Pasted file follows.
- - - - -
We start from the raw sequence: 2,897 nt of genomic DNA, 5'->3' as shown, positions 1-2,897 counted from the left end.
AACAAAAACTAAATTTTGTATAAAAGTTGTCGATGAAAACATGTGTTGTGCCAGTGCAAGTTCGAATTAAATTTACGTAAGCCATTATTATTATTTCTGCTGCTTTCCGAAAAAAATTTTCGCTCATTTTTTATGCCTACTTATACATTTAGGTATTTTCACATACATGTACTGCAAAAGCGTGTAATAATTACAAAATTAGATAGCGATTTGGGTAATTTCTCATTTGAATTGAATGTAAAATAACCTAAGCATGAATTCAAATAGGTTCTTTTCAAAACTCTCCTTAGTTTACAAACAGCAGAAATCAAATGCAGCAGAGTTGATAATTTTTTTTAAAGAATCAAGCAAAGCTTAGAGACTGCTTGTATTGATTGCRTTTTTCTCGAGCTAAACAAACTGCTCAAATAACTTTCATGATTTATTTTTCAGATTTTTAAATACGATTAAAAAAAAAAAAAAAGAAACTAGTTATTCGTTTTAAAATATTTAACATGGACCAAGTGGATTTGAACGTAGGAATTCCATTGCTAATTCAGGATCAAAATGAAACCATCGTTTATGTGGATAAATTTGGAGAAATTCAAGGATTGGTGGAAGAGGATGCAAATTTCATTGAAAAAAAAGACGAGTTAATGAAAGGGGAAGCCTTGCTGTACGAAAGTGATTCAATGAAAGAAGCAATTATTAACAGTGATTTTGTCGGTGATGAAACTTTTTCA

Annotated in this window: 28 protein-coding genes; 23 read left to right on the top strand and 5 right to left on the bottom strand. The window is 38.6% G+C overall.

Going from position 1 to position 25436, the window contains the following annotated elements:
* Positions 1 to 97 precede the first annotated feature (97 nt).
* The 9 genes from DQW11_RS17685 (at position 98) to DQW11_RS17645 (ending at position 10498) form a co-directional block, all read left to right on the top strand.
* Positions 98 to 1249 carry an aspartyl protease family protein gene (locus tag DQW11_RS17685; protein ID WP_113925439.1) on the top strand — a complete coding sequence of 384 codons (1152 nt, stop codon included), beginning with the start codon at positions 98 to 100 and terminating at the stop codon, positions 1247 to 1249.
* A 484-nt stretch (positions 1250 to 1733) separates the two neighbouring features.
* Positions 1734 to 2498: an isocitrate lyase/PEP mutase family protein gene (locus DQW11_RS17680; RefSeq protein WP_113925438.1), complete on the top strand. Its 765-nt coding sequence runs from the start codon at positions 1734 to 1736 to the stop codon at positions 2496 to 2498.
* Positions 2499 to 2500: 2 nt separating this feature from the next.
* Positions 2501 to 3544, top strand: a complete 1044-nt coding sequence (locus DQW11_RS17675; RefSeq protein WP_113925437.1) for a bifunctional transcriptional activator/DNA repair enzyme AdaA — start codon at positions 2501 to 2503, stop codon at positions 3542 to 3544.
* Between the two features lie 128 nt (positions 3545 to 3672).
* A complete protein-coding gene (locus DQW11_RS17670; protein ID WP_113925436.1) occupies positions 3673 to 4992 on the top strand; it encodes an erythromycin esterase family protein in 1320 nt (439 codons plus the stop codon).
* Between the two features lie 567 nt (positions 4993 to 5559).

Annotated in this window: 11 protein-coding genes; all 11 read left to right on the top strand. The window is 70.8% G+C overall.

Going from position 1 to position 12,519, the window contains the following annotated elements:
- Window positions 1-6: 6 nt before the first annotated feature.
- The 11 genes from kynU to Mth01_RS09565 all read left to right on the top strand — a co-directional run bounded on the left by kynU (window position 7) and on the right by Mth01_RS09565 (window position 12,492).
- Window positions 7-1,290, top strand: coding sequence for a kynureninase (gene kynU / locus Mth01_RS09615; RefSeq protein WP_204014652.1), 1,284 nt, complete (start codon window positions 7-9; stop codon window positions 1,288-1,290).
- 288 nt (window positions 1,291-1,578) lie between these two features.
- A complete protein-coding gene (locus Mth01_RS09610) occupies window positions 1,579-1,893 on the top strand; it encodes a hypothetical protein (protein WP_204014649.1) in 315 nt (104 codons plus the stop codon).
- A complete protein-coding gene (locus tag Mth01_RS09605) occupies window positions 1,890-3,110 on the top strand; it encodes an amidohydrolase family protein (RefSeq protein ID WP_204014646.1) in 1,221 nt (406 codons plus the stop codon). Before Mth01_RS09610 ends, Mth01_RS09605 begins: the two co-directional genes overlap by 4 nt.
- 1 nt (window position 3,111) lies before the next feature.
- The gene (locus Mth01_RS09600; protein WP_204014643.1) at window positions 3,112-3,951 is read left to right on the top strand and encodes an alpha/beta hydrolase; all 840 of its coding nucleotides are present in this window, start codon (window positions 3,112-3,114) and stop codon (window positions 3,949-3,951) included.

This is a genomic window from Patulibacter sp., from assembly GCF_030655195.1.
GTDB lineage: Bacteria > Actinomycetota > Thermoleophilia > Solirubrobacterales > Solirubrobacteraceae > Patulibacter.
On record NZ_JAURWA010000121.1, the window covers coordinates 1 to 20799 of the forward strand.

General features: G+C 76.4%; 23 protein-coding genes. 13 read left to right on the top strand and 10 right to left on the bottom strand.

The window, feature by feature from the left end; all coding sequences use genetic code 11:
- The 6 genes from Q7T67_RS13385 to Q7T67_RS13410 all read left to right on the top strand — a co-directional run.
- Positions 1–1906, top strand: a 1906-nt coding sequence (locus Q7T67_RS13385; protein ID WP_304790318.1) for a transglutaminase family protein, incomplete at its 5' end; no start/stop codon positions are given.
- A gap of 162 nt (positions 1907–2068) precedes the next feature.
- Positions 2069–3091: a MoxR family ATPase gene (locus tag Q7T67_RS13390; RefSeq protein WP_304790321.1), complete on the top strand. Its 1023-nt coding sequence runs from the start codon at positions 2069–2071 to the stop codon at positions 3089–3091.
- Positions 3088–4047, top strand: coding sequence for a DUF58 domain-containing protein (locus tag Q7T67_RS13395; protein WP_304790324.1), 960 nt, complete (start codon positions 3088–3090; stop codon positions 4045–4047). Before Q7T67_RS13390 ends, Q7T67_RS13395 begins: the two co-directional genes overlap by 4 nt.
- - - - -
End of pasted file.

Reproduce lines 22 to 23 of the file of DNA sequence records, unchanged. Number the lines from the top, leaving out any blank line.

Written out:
- A complete protein-coding gene (locus tag Mth01_RS09605) occupies window positions 1,890-3,110 on the top strand; it encodes an amidohydrolase family protein (RefSeq protein ID WP_204014646.1) in 1,221 nt (406 codons plus the stop codon). Before Mth01_RS09610 ends, Mth01_RS09605 begins: the two co-directional genes overlap by 4 nt.
- 1 nt (window position 3,111) lies before the next feature.